Two exhibitions were
staged on consecutive days over the 16th and 17th June at an allotment grower’s
conference in Dunblane and at a community centre in Granton, Edinburgh. These
exhibitions represent a milestone as all of the elements of our exhibition
finally came together and were presented as envisaged by the co-creation group.
The two locations were
in quite different communities. Dunblane is an affluent middle class small town
and Granton is among the most deprived areas of Scotland. The exhibition
consisted of a large (2.4m wide x 2.2m high) eye-catching display panel that
gave an introduction to food security (in a Scottish context) and to a
technique we have used with small groups of up to six people called digital
Alongside the display a
set of tablet devices with headphones provided the people attending the
exhibition with the opportunity to listen to digital stories. At the time of
the exhibition 16 stories were available, but more are in production.
The simple message
conveyed on the display is that Scotland has a reputation for producing high
quality food and yet not everyone has access to this produce due to a variety
of barriers. With commitment from Scottish Government to consult on a Good Food
Nation Bill the aim of the BigPicnic project at RBGE has been to give a voice
to people who have experienced barriers to accessing nutritious food.
Photo credit: Royal Botanic Garden Edinburgh
The compact and
lightweight design means the exhibition can easily be taken to a variety of
venues including community centres and cafes. The entire exhibition can be
packed into the boot of a car and can be set up in less than 30 minutes.
Supervision of the exhibition also means that conversations can be had with the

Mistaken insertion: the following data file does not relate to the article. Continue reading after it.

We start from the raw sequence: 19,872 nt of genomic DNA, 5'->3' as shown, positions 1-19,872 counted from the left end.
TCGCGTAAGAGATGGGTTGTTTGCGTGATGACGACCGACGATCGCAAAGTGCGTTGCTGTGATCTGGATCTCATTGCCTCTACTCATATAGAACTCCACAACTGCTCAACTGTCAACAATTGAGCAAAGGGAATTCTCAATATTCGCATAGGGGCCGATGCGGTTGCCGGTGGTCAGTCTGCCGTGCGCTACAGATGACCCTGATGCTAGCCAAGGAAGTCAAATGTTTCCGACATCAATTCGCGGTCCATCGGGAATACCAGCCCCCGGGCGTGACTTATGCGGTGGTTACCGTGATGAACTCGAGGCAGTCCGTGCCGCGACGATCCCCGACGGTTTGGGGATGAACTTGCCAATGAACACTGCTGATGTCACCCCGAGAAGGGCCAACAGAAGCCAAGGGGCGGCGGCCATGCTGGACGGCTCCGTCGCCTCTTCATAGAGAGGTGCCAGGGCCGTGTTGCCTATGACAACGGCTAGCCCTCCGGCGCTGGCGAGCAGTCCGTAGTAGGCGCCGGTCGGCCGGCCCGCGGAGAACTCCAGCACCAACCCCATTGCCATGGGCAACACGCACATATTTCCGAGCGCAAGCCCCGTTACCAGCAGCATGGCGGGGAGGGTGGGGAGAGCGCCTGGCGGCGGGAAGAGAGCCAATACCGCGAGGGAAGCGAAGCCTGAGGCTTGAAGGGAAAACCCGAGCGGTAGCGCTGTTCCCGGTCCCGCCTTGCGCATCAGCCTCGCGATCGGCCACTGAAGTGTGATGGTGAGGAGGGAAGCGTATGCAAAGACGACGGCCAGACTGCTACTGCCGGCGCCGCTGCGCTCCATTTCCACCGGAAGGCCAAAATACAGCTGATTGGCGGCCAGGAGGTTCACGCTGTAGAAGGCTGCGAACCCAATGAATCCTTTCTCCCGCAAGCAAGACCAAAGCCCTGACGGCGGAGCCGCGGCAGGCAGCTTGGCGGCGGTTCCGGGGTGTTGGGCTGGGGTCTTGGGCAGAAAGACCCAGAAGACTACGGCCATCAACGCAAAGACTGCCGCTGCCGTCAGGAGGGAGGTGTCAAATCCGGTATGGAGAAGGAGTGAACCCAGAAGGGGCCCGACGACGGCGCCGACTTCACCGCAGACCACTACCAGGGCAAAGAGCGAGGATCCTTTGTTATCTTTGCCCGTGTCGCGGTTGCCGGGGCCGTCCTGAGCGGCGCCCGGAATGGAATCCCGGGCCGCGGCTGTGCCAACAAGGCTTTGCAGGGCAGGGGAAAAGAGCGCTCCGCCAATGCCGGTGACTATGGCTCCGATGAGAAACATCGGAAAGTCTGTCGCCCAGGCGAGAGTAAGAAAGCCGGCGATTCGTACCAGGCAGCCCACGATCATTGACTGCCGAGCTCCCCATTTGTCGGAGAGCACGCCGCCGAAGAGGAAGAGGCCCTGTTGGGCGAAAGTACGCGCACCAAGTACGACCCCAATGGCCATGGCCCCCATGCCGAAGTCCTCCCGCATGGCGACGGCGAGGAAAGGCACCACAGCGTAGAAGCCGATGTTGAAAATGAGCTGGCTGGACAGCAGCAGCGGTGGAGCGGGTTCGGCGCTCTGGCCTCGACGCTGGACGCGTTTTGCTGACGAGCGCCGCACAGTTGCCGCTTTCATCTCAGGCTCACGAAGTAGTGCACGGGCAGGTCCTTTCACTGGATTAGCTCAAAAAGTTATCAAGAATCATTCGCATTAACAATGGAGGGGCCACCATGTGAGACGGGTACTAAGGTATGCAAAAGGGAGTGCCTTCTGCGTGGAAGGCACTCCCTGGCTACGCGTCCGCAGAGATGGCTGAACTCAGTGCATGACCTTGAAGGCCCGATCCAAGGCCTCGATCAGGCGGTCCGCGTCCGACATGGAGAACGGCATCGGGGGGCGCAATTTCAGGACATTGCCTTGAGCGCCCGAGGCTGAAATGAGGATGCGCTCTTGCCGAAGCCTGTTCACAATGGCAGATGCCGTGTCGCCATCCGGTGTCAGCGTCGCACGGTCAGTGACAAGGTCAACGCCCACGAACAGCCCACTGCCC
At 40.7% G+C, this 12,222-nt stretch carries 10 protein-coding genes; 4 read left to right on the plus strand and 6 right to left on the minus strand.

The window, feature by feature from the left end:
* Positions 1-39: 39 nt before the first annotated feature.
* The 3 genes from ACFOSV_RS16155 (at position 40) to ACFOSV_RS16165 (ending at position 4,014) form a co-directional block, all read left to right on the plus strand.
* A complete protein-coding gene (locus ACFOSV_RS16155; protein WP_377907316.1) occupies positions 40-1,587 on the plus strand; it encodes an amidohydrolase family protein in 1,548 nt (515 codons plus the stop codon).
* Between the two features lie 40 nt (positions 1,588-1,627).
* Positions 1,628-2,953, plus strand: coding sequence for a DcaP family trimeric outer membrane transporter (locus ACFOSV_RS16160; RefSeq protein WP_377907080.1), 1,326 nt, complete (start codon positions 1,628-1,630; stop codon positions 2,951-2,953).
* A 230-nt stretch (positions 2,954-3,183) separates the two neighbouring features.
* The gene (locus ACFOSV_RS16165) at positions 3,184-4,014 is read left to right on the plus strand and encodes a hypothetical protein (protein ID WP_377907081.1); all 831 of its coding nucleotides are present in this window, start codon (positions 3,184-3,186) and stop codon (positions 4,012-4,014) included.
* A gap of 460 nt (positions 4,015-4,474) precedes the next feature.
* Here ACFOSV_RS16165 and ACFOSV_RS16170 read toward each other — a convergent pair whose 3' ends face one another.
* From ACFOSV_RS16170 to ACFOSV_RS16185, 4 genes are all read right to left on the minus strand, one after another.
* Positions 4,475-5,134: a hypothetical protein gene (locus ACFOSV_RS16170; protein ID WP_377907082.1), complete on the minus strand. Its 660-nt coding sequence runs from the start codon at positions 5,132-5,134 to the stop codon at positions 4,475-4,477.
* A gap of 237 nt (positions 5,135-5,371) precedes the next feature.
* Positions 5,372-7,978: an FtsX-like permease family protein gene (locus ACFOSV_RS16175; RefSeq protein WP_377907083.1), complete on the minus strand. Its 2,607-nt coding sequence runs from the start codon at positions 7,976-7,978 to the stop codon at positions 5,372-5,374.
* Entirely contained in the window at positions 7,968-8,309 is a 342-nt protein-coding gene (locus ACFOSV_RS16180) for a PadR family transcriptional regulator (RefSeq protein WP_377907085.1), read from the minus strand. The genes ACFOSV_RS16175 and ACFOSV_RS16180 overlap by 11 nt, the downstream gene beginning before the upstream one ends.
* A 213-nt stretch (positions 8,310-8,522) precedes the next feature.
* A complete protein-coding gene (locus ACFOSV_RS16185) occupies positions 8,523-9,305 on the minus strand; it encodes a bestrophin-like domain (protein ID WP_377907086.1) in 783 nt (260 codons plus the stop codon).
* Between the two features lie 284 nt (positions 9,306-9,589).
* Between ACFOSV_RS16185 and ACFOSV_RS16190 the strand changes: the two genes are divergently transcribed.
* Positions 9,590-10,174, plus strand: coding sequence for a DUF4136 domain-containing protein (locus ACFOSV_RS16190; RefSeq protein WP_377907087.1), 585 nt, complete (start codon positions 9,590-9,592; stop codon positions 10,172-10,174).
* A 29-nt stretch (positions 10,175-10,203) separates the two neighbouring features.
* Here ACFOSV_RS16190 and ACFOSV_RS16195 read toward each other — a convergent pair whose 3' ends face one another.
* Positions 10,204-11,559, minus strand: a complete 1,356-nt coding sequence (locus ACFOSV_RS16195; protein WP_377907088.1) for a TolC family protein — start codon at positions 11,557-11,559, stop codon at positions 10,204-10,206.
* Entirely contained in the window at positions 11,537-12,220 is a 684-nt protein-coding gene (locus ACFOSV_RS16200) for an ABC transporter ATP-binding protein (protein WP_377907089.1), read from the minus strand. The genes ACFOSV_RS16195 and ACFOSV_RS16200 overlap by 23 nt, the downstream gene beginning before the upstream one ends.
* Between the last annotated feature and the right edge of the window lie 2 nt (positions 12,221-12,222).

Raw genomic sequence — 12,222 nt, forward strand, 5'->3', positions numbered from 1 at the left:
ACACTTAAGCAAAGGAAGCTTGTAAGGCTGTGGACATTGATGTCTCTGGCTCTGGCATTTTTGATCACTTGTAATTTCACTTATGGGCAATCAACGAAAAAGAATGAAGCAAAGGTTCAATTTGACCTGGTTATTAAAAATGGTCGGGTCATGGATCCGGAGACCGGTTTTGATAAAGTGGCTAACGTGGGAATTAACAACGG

public and feedback on the digital stories and food security issues can be
gathered via short questionnaires.
The purpose of the
exhibitions was to properly test the system devised for making video available
to play on demand. We also wanted to gather data on the impact of digital
stories as a medium for helping people to engage with food security. This was
done through use of a short questionnaire.
Between the two
exhibitions we estimate that 65 people engaged with the content through viewing
the display, listening to stories and talking to the team of three who
supervised the exhibition. Of this number, 25 people completed the
questionnaire. The people supervising were Andy Crofts, Max Coleman and Pauline
Munch - an MSc student conducting a research project about storytelling as a
medium for engagement with food security.
The exhibitions were
both regarded as a success. A technical issue was identified with the video
delivery system that did not interfere with the experience of visitors in any
significant way, but was something to be resolved for the future. At both
exhibitions it quickly became obvious that people found the digital stories to
be engaging. The time spent viewing stories showed us that multiple stories
were being viewed by individuals. These stories were thought provoking for
people as many wanted to discuss issues with us and were often willing to
complete the questionnaire.
A secondary impact was
that the methods used were shared with an audience of people who may then go on
to adopt them in other work. Our next steps involve running a series of further
exhibitions at appropriate local community venues as suggested by our
co-creation team. In addition, we hope to run an exhibition at a more
high-profile venue where we may be able to invite decision makers and other